Deacon Escarpment Trail
Escarpment views from near Goose Lake Rd
The Deacon escarpment, sometimes referred to as the Tramore Cliffs or Blueberry Mountain, lies along a major fault line that likely was initiated over 500 million years ago and reactivated during the Mesozoic Era when most faulting took place within the Ottawa-Bonnechere Graben. From the top of the escarpment, you’ll be rewarded with stunning views of the Bonnechere Valley, including the Bonnechere River, Round and Golden Lakes and the Wilno Hills. Beaudry’s Creek is visible along a section of the trail, and forms small waterfalls and chutes as it runs towards Kilby Road. A number of small wetlands, ponds and lakes can be found in the upper regions of the escarpment. This area of provincial crown land is known as the Deacon Escarpment Conservation Reserve and covers an area of 2200 hectares, and rises over 150 meters from the Bonnechere River Valley. Plant life to watch for include smaller purple fringed orchid, blue skullcap, fragrant bedstraw, fragrant sumac, wood lily, early saxifrange, New Jersey tea, rusty woodsia, Mackay’s fragile fern, woodland sunflower, red oak, and various lichens, grasses and shrubs. Eastern red cedar, rare this far north, can be found along the face of the escarpment. You may see bear, moose, deer, fox, wolf, coyote, fisher, marten, and possibly aquatic animals such as mink, otter, muskrat and beaver. The rare prairie warbler has been reported here. Common ravens and turkey vultures are often seen from the top of the escarpment circling above the valley below.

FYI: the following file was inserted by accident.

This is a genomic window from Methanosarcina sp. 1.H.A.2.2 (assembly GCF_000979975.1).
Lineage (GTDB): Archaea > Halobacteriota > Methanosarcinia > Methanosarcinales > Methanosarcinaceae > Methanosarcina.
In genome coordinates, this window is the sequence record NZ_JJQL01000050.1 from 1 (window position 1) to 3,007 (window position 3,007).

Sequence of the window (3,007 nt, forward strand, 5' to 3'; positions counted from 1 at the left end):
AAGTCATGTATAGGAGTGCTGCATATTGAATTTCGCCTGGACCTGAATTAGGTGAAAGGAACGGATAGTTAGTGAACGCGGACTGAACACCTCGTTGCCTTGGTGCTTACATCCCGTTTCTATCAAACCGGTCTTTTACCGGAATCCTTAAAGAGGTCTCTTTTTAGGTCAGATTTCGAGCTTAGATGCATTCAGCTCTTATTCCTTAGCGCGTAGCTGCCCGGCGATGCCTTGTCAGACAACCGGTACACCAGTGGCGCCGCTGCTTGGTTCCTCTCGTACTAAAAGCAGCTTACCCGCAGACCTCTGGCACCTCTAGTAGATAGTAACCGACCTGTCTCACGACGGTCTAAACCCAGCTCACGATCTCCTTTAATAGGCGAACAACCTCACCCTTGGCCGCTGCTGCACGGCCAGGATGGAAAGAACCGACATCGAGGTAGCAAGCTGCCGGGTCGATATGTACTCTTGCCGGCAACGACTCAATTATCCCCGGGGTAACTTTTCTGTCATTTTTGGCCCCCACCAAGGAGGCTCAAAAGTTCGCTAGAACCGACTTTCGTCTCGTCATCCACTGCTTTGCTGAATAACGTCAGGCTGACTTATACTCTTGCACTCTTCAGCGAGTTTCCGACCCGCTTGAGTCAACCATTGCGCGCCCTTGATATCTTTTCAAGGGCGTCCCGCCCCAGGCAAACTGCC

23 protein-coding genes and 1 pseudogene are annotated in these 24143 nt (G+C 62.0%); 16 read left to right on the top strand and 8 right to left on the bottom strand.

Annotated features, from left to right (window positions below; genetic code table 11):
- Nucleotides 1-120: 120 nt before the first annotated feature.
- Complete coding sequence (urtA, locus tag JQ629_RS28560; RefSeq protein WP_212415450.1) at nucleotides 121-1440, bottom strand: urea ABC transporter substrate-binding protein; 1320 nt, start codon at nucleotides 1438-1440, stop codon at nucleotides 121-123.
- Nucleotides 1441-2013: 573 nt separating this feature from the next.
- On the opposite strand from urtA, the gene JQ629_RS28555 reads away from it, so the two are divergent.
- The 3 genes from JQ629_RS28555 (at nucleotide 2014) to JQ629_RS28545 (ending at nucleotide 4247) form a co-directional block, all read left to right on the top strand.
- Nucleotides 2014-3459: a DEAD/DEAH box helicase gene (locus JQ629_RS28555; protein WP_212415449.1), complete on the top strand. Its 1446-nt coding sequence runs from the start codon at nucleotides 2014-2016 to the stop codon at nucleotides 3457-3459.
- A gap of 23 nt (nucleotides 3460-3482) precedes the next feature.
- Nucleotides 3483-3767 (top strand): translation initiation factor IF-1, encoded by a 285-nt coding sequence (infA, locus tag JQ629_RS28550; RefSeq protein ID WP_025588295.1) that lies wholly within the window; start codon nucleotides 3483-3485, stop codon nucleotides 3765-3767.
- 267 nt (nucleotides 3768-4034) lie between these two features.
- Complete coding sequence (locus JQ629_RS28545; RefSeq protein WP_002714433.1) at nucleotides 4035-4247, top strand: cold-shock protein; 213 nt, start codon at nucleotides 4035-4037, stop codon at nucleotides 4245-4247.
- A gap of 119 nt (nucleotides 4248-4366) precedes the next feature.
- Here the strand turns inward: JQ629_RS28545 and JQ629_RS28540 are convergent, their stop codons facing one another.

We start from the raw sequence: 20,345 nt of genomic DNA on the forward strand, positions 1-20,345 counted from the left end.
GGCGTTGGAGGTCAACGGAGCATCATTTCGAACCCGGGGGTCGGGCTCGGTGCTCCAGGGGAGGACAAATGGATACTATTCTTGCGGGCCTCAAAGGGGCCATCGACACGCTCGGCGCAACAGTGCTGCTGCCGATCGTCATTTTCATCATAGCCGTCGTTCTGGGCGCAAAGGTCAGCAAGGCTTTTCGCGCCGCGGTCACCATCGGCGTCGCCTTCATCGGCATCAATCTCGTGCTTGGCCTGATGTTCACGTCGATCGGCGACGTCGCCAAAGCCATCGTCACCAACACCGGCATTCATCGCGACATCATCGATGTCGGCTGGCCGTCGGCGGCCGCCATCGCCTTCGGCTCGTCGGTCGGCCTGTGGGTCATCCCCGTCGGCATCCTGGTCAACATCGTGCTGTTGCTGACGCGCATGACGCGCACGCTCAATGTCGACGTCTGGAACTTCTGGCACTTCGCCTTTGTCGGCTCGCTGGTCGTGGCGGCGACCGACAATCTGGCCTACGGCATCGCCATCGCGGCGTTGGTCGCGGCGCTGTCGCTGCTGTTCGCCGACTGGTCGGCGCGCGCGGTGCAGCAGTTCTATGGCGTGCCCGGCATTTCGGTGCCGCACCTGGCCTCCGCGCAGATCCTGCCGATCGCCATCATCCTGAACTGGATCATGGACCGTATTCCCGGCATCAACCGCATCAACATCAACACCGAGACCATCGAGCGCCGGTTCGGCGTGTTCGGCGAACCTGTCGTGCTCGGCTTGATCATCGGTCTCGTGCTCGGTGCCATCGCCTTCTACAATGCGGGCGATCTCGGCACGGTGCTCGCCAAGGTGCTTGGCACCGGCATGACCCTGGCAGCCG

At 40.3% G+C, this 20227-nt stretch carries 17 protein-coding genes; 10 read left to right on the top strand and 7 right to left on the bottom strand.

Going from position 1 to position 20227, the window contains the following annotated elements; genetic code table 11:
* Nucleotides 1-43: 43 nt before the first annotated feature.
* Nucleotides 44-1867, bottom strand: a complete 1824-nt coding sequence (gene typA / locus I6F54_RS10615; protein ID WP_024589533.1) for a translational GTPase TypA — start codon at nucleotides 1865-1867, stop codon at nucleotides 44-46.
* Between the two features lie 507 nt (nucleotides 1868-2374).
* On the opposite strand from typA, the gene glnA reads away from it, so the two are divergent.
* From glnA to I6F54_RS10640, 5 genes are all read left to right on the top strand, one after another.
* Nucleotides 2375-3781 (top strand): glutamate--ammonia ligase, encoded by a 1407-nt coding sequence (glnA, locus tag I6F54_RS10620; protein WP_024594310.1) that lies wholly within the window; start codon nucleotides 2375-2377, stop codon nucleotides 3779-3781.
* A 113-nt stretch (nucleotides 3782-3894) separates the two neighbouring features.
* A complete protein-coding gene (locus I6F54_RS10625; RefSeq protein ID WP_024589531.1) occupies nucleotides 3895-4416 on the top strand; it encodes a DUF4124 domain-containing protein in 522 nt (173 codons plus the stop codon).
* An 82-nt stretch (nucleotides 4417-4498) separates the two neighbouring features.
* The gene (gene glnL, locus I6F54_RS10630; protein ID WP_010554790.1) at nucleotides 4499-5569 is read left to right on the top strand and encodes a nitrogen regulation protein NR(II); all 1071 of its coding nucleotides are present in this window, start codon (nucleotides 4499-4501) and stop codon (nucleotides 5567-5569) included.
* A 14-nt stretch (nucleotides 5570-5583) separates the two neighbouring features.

Directions » The unmarked trailhead is located at the junction of Tramore Rd and Kilby Rd, on the east side of Tramore Rd. Look for the beginning of the trail behind the Kilby Road sign. The trail is moderate to difficult, steep in some areas, and levels off near the top of the escarpment. Approximately 2 km round trip to the top of the escarpment.
Escarpment views from Kilby Rd entrance looking south to Golden Lake (left) and Round Lake (right)
Round Lake to Golden Lake - the longest crownland trail in Renfrew County
The below map outlines an informal 20km (???) route between the two lakes that with one small exception travels through crown land (green). This unmarked route can be easily followed because of its upland nature and its more or less north-south direction. The sense of exploration that comes from hiking this informal trail also facilitates locating many interesting natural features along the way.